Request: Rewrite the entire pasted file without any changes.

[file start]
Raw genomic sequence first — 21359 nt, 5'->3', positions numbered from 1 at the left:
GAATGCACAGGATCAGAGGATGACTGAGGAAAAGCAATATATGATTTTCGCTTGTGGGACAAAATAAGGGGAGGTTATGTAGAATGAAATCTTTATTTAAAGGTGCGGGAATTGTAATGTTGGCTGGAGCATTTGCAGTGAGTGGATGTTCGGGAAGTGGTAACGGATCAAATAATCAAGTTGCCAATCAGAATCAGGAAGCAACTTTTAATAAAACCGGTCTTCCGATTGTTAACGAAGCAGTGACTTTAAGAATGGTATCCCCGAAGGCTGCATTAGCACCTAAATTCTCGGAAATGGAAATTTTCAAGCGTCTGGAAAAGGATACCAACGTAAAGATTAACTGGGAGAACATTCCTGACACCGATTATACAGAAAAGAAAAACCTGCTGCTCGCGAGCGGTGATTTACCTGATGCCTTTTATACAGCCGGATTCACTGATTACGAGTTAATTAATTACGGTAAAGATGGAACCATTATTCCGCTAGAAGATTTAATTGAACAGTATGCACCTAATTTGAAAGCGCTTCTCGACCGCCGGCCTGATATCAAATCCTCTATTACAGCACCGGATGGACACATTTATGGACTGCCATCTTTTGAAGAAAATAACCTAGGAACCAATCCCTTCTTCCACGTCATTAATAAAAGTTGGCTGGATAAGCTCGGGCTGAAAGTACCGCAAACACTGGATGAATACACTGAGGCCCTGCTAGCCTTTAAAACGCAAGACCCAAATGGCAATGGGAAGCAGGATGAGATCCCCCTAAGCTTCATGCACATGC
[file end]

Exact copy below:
Raw genomic sequence first — 21359 nt, 5'->3', positions numbered from 1 at the left:
GAATGCACAGGATCAGAGGATGACTGAGGAAAAGCAATATATGATTTTCGCTTGTGGGACAAAATAAGGGGAGGTTATGTAGAATGAAATCTTTATTTAAAGGTGCGGGAATTGTAATGTTGGCTGGAGCATTTGCAGTGAGTGGATGTTCGGGAAGTGGTAACGGATCAAATAATCAAGTTGCCAATCAGAATCAGGAAGCAACTTTTAATAAAACCGGTCTTCCGATTGTTAACGAAGCAGTGACTTTAAGAATGGTATCCCCGAAGGCTGCATTAGCACCTAAATTCTCGGAAATGGAAATTTTCAAGCGTCTGGAAAAGGATACCAACGTAAAGATTAACTGGGAGAACATTCCTGACACCGATTATACAGAAAAGAAAAACCTGCTGCTCGCGAGCGGTGATTTACCTGATGCCTTTTATACAGCCGGATTCACTGATTACGAGTTAATTAATTACGGTAAAGATGGAACCATTATTCCGCTAGAAGATTTAATTGAACAGTATGCACCTAATTTGAAAGCGCTTCTCGACCGCCGGCCTGATATCAAATCCTCTATTACAGCACCGGATGGACACATTTATGGACTGCCATCTTTTGAAGAAAATAACCTAGGAACCAATCCCTTCTTCCACGTCATTAATAAAAGTTGGCTGGATAAGCTCGGGCTGAAAGTACCGCAAACACTGGATGAATACACTGAGGCCCTGCTAGCCTTTAAAACGCAAGACCCAAATGGCAATGGGAAGCAGGATGAGATCCCCCTAAGCTTCATGCACATGC